Review of the Day: Max in the House of Spies by Adam Gidwitz
A lot of children’s librarians started out as English majors. I’m not surprising anyone with this information, of course. And I’m no different than anyone else. When I was in college I dutifully went through my paces, learning such extraordinary new English terms as phallocentric patriarchy, post-colonial literature, magical realism, and more. That last one, magical realism, was the one that tended to flummox me. What precisely did it mean? I understood the definition you can now find on Wikipedia these days (portraying, “fantastical events in an otherwise realistic tone”) but where did the line fall between what was fantasy and what was magical realism? As I grew up and became a children’s librarian, this question followed me. I discovered that while most books for kids fall squarely into that “Fantasy” genre, there is the odd, occasional exception. Max in the House of Spies is an almost perfect example. Here we have WWII spy antics, hungry kangaroos, and a hero determined against all odds to help his parents, even if that means fooling Nazis. It also has two immortal creatures clinging to our hero’s shoulders, like a Greek chorus consisting entirely of a pint-sized Statler and Waldorf. I doubt anyone would disagree with me that this book is a fine example of magical realism. The real question then becomes, did it have to be?
Max is not happy. He’s an unwilling Kindertransport refugee, having been sent from Germany by his loving parents to London to stay with whatever family will take him in. Max is Jewish and separated now from his mother and father he’s incredibly worried. Those two are the people Max had sworn to protect (even though he’s just a kid himself). Vowing to find some way to return, Max is soon to discover that the family that has taken him in has distinct connections to Britain’s intelligence agencies. Now Max has a new goal: Become a spy for the British so that he can be sent back to Germany as soon as possible. Oh. And one more thing. He has two immortal creatures, a dybbuk named Stein and a kobold named Berg, permanently stuck to his shoulders for, potentially, the rest of his life. What could go wrong?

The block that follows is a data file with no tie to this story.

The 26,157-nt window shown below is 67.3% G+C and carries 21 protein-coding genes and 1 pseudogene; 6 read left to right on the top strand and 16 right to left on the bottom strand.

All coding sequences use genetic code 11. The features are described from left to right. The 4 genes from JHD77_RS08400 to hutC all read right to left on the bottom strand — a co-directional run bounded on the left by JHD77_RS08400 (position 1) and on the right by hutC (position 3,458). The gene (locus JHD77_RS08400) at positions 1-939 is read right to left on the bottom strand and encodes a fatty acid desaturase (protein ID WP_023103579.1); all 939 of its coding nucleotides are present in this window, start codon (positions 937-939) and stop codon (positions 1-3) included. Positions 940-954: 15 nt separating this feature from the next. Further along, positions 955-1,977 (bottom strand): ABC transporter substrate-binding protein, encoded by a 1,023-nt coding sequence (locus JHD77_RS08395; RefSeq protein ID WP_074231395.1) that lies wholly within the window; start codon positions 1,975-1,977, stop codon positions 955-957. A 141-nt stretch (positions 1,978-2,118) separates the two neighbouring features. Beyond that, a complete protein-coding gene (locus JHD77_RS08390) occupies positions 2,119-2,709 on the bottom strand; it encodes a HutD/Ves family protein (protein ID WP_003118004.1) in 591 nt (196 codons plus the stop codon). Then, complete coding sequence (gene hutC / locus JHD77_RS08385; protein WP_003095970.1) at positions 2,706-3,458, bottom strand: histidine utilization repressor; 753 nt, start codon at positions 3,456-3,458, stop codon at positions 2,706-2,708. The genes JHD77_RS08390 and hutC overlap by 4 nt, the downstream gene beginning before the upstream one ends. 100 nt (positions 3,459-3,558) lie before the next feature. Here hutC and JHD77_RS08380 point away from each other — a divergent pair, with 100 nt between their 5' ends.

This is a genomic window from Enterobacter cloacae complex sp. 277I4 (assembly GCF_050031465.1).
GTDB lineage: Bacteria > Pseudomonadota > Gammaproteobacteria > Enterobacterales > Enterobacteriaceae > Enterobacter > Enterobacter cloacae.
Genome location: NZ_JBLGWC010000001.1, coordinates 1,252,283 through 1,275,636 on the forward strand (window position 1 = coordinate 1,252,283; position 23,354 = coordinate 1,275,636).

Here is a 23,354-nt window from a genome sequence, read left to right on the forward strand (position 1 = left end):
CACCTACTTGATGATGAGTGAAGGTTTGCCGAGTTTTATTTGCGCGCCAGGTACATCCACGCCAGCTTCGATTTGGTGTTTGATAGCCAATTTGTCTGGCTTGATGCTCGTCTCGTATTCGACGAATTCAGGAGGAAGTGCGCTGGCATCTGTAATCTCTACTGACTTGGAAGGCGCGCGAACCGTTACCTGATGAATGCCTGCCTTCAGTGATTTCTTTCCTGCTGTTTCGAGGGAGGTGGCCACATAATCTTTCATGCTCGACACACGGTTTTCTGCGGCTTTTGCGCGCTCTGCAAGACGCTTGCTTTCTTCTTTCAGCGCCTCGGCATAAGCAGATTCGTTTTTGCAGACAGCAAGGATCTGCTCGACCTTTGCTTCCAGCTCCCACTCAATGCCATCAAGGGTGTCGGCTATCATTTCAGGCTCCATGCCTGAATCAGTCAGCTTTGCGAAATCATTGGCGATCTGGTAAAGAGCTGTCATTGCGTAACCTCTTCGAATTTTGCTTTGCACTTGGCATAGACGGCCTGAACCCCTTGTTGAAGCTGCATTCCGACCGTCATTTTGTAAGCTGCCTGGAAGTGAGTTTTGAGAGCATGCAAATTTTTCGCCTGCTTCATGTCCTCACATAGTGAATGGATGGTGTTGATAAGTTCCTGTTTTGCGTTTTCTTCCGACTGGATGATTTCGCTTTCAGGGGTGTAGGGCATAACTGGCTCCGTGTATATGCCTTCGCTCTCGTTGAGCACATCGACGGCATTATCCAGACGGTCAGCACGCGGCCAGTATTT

Now Adam Gidwitz isn’t being easy on himself when writing this book. He could easily have gone a sloppier route and written something relatively formless in the vein of the Spy School series n’ such. Instead, he’s willing to grapple with enough complexity to feel authentic, but not so much he loses his child readers along the way. Take, for example, the degree to which the adults are on board with Max’s plan to become an Allied spy against Germany. Each responsible adult in the book is vehemently opposed to this plan. Not only is this more believable, but it also makes each one of those adults more inherently sympathetic. No mean task! Then there are the other complications. Gidwitz gets amazingly complicated in the character of Uncle Ivor, a defiant communist at a time when Stalin was not in favor in England. I liked very much the different aspects of his character. Finally, Adam takes time to acknowledge that while fighting Nazis (a downright heroic thing to do) the English also had their own fair number of anti-Semites and history of colonialism to contend with. Two characters in the book, Max’s schoolmate Harold, whose family hails from India, and Sergeant Toby Thompson from Trinidad (with ample time taken to explain the Trinidadian Revolution) don’t get much page time, but when they do appear they are three-dimensional characters quick to puncture any glorified idealism you might have about England itself. It’s a bold choice for any writer, but Gidwitz makes it work.